Articles | Volume 22, issue 13
Atmos. Chem. Phys., 22, 8473–8495, 2022
https://doi.org/10.5194/acp-22-8473-2022
Atmos. Chem. Phys., 22, 8473–8495, 2022
https://doi.org/10.5194/acp-22-8473-2022
Research article
04 Jul 2022
Research article | 04 Jul 2022

Understanding aerosol composition in a tropical inter-Andean valley impacted by agro-industrial and urban emissions

Lady Mateus-Fontecha et al.

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Interactive discussion

Status: closed

Comment types: AC – author | RC – referee | CC – community | EC – editor | CEC – chief editor | : Report abuse
  • RC1: 'Comment on acp-2021-601', Anonymous Referee #1, 17 Sep 2021
  • RC2: 'Comment on acp-2021-601', Anonymous Referee #2, 06 Oct 2021
  • AC1: 'Comment on acp-2021-601', Lady Mateus, 23 Feb 2022

Peer review completion

AR: Author's response | RR: Referee report | ED: Editor decision
AR by Lady Mateus on behalf of the Authors (24 Feb 2022)  Author's response    Author's tracked changes    Manuscript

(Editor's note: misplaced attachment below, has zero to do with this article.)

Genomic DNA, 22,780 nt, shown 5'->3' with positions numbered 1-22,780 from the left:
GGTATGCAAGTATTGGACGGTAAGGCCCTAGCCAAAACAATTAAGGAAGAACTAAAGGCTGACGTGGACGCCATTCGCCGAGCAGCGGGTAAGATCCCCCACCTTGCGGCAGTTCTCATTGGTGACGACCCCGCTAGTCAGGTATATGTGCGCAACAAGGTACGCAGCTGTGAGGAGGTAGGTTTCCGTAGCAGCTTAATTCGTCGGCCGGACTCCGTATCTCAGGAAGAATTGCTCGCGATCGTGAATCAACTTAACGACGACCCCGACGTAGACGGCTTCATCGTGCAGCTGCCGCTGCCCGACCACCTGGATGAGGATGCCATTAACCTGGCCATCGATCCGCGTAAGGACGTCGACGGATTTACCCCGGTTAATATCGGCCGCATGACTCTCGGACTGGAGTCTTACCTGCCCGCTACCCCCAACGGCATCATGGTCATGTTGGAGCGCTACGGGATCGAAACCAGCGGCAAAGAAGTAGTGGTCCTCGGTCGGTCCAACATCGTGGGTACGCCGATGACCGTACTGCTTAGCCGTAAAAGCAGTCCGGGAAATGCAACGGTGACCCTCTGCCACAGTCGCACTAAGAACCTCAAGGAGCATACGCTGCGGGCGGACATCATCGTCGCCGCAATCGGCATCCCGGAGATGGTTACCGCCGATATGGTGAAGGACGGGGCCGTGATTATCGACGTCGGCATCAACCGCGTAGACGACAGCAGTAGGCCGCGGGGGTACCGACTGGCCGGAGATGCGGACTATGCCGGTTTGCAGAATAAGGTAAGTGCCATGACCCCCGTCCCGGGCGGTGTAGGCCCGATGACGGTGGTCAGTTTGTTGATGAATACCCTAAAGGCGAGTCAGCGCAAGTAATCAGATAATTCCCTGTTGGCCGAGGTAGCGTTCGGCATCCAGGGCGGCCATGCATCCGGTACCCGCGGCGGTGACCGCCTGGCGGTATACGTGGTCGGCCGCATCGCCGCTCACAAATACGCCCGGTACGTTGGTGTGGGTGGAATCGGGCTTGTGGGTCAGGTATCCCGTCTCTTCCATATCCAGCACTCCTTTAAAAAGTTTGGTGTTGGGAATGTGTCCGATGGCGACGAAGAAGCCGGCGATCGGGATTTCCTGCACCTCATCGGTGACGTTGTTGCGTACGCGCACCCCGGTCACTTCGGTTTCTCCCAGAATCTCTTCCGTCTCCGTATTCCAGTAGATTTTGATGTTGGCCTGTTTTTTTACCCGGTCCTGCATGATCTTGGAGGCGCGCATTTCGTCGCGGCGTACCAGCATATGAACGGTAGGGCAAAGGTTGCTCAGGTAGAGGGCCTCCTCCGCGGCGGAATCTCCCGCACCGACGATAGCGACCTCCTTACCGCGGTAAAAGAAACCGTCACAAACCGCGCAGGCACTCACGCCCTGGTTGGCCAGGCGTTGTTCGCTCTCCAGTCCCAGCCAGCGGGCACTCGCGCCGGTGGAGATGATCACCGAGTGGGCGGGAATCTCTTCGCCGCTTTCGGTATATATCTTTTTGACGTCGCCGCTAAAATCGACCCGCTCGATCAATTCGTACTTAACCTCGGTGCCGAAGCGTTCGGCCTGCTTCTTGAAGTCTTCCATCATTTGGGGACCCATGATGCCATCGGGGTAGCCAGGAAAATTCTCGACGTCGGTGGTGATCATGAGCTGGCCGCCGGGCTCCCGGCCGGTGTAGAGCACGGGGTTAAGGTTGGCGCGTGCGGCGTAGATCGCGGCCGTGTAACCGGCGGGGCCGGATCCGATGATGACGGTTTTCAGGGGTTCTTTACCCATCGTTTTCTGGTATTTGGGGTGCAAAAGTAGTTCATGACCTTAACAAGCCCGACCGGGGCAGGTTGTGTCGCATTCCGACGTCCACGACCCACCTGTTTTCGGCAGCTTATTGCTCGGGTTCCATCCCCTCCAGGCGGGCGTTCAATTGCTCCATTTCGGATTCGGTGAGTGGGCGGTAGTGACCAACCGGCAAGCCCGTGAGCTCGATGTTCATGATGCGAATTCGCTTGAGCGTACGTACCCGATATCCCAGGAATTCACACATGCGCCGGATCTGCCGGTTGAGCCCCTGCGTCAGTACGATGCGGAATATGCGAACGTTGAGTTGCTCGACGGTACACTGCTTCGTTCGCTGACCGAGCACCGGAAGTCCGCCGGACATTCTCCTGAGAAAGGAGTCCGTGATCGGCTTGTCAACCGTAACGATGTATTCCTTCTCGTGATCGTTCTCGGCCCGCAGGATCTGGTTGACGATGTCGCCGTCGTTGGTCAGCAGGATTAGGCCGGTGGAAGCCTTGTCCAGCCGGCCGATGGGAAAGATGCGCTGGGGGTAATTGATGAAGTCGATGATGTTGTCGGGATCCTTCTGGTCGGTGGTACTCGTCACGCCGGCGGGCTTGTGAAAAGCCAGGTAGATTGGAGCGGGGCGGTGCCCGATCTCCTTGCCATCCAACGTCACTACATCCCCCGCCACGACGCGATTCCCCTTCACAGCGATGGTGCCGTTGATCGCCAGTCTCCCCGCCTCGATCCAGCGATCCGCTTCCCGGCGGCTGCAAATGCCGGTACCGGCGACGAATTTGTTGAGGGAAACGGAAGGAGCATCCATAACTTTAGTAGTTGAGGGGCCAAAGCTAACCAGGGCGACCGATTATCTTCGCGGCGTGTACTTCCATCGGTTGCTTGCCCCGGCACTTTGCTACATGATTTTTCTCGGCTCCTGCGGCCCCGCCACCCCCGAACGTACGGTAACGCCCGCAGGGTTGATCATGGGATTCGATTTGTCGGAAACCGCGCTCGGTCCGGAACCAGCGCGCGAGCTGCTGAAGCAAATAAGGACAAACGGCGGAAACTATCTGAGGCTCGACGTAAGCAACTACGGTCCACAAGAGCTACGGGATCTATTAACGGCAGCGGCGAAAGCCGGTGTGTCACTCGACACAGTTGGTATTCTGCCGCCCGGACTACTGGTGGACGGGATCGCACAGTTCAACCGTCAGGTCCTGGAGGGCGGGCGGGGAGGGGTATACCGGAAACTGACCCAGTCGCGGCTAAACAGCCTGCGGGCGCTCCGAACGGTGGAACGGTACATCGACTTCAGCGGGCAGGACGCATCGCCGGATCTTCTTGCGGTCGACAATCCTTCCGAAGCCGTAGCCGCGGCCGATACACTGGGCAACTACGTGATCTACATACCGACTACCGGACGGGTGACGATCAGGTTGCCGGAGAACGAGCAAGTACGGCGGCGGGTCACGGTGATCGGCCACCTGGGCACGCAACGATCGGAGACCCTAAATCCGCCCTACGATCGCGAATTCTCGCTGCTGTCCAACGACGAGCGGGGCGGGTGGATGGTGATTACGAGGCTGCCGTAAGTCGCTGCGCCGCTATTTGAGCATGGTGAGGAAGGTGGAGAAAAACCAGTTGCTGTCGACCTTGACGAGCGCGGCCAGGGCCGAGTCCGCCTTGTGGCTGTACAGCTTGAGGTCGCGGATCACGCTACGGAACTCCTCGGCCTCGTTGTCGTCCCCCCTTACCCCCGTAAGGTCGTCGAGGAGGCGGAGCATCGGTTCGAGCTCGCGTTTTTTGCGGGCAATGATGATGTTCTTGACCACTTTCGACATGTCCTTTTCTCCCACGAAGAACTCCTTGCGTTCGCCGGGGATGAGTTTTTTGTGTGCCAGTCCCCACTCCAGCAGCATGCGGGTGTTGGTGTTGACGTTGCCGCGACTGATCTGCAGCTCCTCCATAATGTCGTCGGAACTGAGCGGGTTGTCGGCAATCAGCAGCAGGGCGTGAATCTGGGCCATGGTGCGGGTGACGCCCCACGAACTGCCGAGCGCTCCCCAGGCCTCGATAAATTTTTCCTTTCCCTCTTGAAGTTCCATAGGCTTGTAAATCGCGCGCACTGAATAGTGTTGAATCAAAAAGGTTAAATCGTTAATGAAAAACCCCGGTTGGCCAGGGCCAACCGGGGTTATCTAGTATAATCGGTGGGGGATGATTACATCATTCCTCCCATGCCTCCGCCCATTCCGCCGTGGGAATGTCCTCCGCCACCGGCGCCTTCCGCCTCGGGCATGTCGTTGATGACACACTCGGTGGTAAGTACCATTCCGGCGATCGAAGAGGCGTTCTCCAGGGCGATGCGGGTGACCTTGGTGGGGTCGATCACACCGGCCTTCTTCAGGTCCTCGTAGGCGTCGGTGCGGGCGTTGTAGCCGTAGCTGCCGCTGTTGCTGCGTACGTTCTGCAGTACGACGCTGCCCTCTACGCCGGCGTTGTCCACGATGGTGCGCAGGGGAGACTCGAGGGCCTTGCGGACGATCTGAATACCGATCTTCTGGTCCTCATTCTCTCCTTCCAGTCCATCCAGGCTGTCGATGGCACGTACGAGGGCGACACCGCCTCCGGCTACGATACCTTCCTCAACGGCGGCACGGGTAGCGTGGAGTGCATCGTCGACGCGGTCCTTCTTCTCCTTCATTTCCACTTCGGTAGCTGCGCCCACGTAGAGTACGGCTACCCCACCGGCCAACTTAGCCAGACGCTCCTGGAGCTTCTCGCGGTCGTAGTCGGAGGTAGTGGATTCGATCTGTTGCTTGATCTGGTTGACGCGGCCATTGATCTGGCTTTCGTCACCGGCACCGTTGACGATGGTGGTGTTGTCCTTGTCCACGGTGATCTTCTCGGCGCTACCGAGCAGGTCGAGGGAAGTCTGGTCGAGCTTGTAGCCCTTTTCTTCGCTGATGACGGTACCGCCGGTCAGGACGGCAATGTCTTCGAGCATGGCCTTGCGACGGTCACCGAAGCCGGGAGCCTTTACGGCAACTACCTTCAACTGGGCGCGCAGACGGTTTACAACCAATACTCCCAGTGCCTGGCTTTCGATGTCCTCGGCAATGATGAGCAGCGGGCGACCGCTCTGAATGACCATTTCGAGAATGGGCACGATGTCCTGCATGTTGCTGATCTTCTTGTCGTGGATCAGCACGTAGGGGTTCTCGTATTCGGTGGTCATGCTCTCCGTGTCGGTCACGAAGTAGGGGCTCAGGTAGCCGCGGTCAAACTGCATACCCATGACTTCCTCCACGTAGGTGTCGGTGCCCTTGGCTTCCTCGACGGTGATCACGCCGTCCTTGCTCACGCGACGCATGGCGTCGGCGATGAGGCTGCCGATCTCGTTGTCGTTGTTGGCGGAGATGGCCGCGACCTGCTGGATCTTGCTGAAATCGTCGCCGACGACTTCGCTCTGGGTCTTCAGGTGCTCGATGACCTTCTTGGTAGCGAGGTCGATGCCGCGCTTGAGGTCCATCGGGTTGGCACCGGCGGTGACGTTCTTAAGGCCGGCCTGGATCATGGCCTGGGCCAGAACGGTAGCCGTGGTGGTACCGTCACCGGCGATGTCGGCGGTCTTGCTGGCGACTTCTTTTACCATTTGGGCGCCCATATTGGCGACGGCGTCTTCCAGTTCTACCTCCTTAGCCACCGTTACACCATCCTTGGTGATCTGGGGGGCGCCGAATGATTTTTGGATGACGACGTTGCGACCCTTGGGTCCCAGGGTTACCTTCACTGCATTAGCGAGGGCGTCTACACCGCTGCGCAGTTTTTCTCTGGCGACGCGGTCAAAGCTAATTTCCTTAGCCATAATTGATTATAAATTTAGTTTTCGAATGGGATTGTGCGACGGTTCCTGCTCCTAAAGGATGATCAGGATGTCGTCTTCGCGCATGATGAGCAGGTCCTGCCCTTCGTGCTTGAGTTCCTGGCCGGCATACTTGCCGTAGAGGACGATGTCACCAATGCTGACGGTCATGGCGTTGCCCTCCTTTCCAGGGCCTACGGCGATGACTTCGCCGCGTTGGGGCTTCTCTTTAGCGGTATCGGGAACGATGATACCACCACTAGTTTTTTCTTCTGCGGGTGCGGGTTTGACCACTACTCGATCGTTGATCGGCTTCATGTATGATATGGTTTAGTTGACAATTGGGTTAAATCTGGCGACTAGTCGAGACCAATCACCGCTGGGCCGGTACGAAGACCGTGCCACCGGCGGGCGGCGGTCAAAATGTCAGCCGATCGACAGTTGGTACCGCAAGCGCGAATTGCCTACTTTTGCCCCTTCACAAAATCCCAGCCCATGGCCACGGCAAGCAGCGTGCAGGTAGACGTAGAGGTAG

ED: Referee Nomination & Report Request started (27 Feb 2022) by Alexander Laskin
RR by Anonymous Referee #2 (25 Apr 2022)
ED: Publish subject to minor revisions (review by editor) (26 Apr 2022) by Alexander Laskin
AR by Lady Mateus on behalf of the Authors (14 May 2022)  Author's response    Author's tracked changes    Manuscript
ED: Publish as is (24 May 2022) by Alexander Laskin
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Short summary
This study reports the chemical composition of regionally representative PM2.5 in an area densely populated and substantially industrialized, located in the inter-Andean valley, with the highest sugarcane yield in the world and where sugarcane is burned and harvested year round. We found that sugarcane burning is not portrayed as a distinguishable sample composition component. Instead, the composition analysis revealed multiple associations among sugarcane burning components and other sources.
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